A Year to Remember: 1965 (Part 1)
|Mary Wakefield Buxton|
by Mary Wakefield Buxton
Urbanna, Va.— As the Karmann Ghia pulled into the drive at 914 Shore Drive in the elegant Christopher Shores section of Newport News of spacious homes that overlooked Hampton Roads, she realized her life was about to change. Dr. Buxton, his second wife Virginia, Aunt Elizabeth and Uncle Bill Styron were at the door to greet the young family.
They had come a long way home, arriving from a trek east from Japan where they had been stationed in the U.S. Navy. They had their one-year old-baby daughter with them who had just begun to walk.
After a joyous reunion, they settled under the twinkling lights of the crystal-chandeliered dining room where Julia, the family cook and maid, who had raised her husband from infancy, served dinner. The food was southern fare and very good: fried chicken, summer squash, mashed potatoes and gravy, stewed tomatoes, and chocolate pie.
He was to start law school at William and Mary while she would get a job and support the family for the next three years. They had big plans for the future and the family was keenly interested in hearing every detail.
She did not yet know her husband’s family well, at least beyond the usual perfunctory wedding festivities in Ohio two years ago. But as she looked them over that first night together, not as a young bride of 21 but as a 23-year-old woman who had spent the last two years as a Navy wife, she had a sense that such a family could be overwhelming. The genteel Old Virginia Guard, with its deeply ingrained traditions, expected wives to fit into rigid roles of lovely ladies. Such a role might be difficult for her, rather like forcing a rock into the very delicate socket of a diamond ring.
She was fiercely independent, her worst trait, and while earlier attending Randolph-Macon Woman’s College, she had learned that southern society expected women to conform to their proper roles as determined by their position in society. Could a woman ignore social mores and do her own thing?
As she sipped the unending supply of wine, she took in her mother-in-law’s gentle, melodious voice, with every sentence punctuated with cute, southern, female mannerisms. She could already feel the velvet yoke touching the back of her neck that would guide every detail of how a wife from this family must behave, think and speak.
She imagined cocktails and dinner at the James River Country Club, playing tennis or golf with the senior partner’s wife, smiling at all the right people, saying all the correct things, afoot in Junior League, garden club . . . following every prescribed step expected of a lawyer’s wife who was expected to do all she could to help her husband become judge, which was what the family expected.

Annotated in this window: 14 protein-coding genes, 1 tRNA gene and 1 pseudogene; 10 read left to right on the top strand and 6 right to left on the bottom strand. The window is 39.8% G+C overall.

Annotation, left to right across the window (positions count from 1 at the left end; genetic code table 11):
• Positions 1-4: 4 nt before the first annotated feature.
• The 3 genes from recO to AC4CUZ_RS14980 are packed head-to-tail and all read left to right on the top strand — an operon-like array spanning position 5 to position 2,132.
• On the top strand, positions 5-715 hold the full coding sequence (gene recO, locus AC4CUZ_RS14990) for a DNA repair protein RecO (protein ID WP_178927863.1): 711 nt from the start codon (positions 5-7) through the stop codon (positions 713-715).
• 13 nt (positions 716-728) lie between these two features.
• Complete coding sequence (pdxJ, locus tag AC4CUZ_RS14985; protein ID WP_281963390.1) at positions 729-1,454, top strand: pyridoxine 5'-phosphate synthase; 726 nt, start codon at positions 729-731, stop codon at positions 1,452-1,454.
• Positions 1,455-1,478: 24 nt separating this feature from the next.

Her husband, the eldest son, was supposed to have carried on the family profession of medicine, but at a mere 10 years of age he had failed the traditional family “Test of a Doctor” that was administered to each male in the family. Dr. Buxton had taken his son to the hospital to witness surgery, just as he had been taken by his father (and later would take her son), but (in both cases) upon return he had solemnly announced . . . “He is no doctor.” It was imagined then that the son would become a lawyer for he had to become something, didn’t he?
She considered her responsibilities to this family. Now that military duty was completed (one did not dodge military service, run off to Canada or burn draft cards; not in this family), ambition and serious purpose had taken over their lives. They had to be a success as it was expected of them. Yet, she could feel dangerous stirrings deep from within. She had a husband to launch, as if a great ship, but . . . what about her? Was she to be sacrificed for family?
She wanted to become a writer; to express thoughts honestly, to come to the world as she was, with no pretension, no running from unpleasant truths, and with no society roles forced upon her. She wanted to hold onto her Ohio small-town values that she believed were the heart and soul of America and not be forced into becoming the next generation of lovely ladies who had stood by their husbands’ sides . . . smiling graciously, raising children, being perfect hostesses . . . but were, perhaps, unfulfilled, to the end.
But women writers in Virginia in 1965 were rare. Most who wrote in newspapers offered advice to the lovelorn or shared favorite recipes. They ignored all passion—hopes, fears, dreams, failures or, as Jane Austin called it, “the stuff of life.” One certainly never wrote anything that might upset Grandmother.
She glanced in the gilded mirror that graced the green screened silk on the dining room wall and saw a woman with wild eyes staring back at her. Who was that lady? She shivered. She knew the woman reflected in the mirror would most certainly damn every torpedo and write anyway.